A Tulsa-based construction company has agreed to pay the federal government $2.8 million to settle a lawsuit alleging it set up front companies to fraudulently obtain government construction contracts meant for small disadvantaged businesses.
On Tuesday, the U.S. Department of Justice announced it had reached a settlement with the Tulsa-based Ross Group Construction Corporation, stemming from a 2015 whistleblower lawsuit filed in the federal district court in Oklahoma City that alleged the company set up at least three spin-off companies to fraudulently obtain contracts set aside for small and disadvantaged businesses for construction and renovation at military bases and other government properties in the region.
Though the settlement resolves allegations of fraudulent behavior by the company and its affiliated companies, Ross Group was not required to admit wrongdoing in connection with the claims.
David Thomas, CEO of The Ross Group, declined an interview request from The Frontier, but in a media release issued Wednesday, said the company was “pleased to announce a settlement of civil litigation that does not admit any liability or wrongdoing by the company or any of its employees, officers, directors, or owners and which allows us to continue to serve the public, as we have done for the past forty-one years.”
The Ross Group has been part of numerous high-profile commercial and industrial construction and renovation projects around the state and in Tulsa, including the recent construction of the Vast Bank building at 110 N. Elgin Ave., renovation of the historic Tulsa Club building downtown, the Boxyard in downtown Tulsa, and Eufaula’s Indian Health Center.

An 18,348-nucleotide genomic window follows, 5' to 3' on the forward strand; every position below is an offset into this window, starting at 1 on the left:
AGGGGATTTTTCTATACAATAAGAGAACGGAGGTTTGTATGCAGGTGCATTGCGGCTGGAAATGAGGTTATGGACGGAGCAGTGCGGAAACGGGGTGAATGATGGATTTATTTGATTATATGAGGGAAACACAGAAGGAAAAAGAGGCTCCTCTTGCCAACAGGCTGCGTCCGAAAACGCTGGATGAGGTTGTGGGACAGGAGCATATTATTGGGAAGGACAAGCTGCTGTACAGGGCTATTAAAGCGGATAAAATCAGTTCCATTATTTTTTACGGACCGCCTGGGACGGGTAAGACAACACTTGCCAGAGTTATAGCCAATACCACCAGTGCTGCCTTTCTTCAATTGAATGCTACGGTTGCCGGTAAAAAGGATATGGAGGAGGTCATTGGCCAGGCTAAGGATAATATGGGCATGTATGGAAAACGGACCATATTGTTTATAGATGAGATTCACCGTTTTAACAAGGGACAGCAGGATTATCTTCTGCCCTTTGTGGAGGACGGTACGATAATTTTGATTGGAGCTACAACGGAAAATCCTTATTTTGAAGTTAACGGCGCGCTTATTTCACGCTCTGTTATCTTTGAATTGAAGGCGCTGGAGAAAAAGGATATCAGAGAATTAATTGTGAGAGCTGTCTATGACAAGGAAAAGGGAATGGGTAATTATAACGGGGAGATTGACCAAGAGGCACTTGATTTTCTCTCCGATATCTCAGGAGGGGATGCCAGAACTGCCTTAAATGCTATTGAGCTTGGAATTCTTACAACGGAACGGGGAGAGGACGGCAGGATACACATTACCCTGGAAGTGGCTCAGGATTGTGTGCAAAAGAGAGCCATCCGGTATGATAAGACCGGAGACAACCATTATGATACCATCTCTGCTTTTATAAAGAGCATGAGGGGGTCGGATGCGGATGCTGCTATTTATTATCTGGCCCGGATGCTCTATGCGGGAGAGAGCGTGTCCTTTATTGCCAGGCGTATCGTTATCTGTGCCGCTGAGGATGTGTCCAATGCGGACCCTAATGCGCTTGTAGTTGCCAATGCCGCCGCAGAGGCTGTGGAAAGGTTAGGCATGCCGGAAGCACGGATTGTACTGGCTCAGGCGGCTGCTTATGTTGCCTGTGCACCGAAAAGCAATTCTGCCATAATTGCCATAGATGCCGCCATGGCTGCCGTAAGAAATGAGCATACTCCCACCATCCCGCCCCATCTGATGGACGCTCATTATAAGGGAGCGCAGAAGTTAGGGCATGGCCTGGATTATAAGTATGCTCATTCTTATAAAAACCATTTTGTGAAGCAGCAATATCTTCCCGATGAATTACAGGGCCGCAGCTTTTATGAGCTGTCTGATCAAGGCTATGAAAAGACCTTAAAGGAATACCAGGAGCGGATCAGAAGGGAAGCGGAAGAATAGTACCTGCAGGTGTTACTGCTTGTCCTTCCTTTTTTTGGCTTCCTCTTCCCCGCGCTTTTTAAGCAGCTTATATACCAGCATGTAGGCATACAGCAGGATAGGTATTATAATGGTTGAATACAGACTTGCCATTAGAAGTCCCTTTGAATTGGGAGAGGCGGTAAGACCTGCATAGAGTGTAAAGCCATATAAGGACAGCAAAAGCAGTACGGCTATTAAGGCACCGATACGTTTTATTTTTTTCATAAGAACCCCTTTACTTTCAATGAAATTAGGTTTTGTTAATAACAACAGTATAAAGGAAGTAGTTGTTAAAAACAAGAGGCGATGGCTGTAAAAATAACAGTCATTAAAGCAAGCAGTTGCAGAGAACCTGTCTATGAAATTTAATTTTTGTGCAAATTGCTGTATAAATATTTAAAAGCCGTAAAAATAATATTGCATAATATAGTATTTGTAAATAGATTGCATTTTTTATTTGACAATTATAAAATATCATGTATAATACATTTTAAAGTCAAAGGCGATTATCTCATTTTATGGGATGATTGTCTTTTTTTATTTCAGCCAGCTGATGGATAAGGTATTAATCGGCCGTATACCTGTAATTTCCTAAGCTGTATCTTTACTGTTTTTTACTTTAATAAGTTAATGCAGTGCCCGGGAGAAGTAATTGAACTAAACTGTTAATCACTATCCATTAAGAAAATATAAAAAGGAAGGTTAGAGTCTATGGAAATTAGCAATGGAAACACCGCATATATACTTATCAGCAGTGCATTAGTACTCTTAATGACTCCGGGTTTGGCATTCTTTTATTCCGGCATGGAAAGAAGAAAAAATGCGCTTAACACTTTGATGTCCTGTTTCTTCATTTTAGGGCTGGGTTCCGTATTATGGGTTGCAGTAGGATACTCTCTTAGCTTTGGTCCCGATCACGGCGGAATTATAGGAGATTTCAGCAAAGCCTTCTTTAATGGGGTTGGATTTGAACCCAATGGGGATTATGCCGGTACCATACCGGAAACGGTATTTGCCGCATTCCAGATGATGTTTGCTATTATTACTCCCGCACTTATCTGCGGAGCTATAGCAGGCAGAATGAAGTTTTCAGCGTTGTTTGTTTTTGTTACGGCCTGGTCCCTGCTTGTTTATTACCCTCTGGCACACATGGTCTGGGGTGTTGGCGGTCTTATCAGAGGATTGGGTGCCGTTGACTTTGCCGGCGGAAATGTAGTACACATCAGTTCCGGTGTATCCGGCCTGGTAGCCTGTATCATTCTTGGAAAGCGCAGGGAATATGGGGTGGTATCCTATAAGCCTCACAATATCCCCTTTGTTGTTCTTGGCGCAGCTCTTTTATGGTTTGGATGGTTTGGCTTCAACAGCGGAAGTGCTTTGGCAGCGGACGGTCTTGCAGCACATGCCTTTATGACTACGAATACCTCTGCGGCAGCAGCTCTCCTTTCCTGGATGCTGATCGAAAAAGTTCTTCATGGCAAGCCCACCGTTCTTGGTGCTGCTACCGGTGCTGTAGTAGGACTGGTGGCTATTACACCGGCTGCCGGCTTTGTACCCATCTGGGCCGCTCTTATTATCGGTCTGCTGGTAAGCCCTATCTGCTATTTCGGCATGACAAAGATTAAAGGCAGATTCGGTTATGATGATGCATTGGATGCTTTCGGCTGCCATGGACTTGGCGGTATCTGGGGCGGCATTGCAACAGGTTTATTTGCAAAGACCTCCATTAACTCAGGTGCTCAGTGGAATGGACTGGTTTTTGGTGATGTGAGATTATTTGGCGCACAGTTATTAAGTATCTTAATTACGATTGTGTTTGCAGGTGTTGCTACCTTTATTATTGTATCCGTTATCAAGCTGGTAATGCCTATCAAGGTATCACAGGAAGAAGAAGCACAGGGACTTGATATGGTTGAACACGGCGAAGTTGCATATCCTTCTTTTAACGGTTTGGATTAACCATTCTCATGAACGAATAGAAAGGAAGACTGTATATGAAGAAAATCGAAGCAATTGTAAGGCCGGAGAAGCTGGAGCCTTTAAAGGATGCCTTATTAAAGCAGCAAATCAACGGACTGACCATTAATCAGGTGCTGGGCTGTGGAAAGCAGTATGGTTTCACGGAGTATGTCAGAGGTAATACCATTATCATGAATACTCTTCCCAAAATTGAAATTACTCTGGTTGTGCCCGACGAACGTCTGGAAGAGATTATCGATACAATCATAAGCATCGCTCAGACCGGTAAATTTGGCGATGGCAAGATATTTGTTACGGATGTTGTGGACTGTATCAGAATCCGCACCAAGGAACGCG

The federal civil suit that resulted in the settlement announced Tuesday was originally filed on behalf of the federal government by Southwind Construction Services, a small business eligible to receive federal small business set-aside contracts, in 2015.
According to that suit, Southwind Construction filed a protest with the federal government in 2012 about PentaCon, alleging the company should not qualify for federal government small business set-aside contracts because it was directly controlled by The Ross Group and exceeded business size limitations.
Southwind Construction also filed a protest in 2014, when another company controlled by The Ross Group, Red Cedar Enterprises, Inc., began representing itself as a small disadvantaged business and bidding on set-aside contracts, the lawsuit states.
To qualify as a small business for purposes of U.S. Small Business Administration (SBA) programs, companies must meet defined eligibility criteria, including requirements concerning size, ownership, and operational control.
Records show PentaCon, Red Cedar and C3 were awarded federal small business set-aside construction and renovation contracts for military bases and other federal property in Kansas, Arkansas, Louisiana and Texas, as well as Oklahoma’s Fort Sill, Altus Air Force Base, Tinker Air Force Base and the McAlester Army Ammunition Plant, the lawsuit states. The settlement with the government, however, does not mention Red Cedar.
The three spinoff companies were “completely dependent upon TRG (The Ross Group) for bidding, prosecuting and managing work, oftentimes using the same employees for the same tasks, on numerous solicitations, and have done so for many years,” the lawsuit states. “Defendants are nothing more than front companies utilized by TRG to obtain contracts set aside for legitimate small and other disadvantaged concerns and to illegally obtain payments from the Government.”